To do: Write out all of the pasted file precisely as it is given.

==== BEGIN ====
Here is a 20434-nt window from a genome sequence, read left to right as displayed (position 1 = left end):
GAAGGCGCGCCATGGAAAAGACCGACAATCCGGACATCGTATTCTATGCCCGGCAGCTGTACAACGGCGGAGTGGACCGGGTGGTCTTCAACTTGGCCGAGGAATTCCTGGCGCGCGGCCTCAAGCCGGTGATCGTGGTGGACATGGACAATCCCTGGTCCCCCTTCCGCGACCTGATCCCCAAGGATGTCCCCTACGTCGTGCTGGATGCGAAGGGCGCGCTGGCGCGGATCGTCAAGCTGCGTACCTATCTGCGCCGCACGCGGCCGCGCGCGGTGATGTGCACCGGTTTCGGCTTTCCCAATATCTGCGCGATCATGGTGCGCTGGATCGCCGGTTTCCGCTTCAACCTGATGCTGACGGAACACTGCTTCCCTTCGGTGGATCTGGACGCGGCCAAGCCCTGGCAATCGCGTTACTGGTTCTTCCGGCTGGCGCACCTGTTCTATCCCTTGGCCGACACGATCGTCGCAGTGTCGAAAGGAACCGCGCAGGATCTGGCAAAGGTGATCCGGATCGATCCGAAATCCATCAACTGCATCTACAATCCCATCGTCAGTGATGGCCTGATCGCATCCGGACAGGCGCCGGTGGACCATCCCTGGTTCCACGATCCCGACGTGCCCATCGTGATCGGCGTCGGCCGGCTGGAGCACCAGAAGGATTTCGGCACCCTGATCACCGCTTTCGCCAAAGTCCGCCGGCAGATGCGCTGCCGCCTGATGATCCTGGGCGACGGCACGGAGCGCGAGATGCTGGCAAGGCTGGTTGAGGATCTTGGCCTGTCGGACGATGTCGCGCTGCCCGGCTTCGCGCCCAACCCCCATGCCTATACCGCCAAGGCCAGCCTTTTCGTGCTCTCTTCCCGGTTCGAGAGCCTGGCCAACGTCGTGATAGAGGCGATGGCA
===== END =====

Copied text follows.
Here is a 20434-nt window from a genome sequence, read left to right as displayed (position 1 = left end):
GAAGGCGCGCCATGGAAAAGACCGACAATCCGGACATCGTATTCTATGCCCGGCAGCTGTACAACGGCGGAGTGGACCGGGTGGTCTTCAACTTGGCCGAGGAATTCCTGGCGCGCGGCCTCAAGCCGGTGATCGTGGTGGACATGGACAATCCCTGGTCCCCCTTCCGCGACCTGATCCCCAAGGATGTCCCCTACGTCGTGCTGGATGCGAAGGGCGCGCTGGCGCGGATCGTCAAGCTGCGTACCTATCTGCGCCGCACGCGGCCGCGCGCGGTGATGTGCACCGGTTTCGGCTTTCCCAATATCTGCGCGATCATGGTGCGCTGGATCGCCGGTTTCCGCTTCAACCTGATGCTGACGGAACACTGCTTCCCTTCGGTGGATCTGGACGCGGCCAAGCCCTGGCAATCGCGTTACTGGTTCTTCCGGCTGGCGCACCTGTTCTATCCCTTGGCCGACACGATCGTCGCAGTGTCGAAAGGAACCGCGCAGGATCTGGCAAAGGTGATCCGGATCGATCCGAAATCCATCAACTGCATCTACAATCCCATCGTCAGTGATGGCCTGATCGCATCCGGACAGGCGCCGGTGGACCATCCCTGGTTCCACGATCCCGACGTGCCCATCGTGATCGGCGTCGGCCGGCTGGAGCACCAGAAGGATTTCGGCACCCTGATCACCGCTTTCGCCAAAGTCCGCCGGCAGATGCGCTGCCGCCTGATGATCCTGGGCGACGGCACGGAGCGCGAGATGCTGGCAAGGCTGGTTGAGGATCTTGGCCTGTCGGACGATGTCGCGCTGCCCGGCTTCGCGCCCAACCCCCATGCCTATACCGCCAAGGCCAGCCTTTTCGTGCTCTCTTCCCGGTTCGAGAGCCTGGCCAACGTCGTGATAGAGGCGATGGCA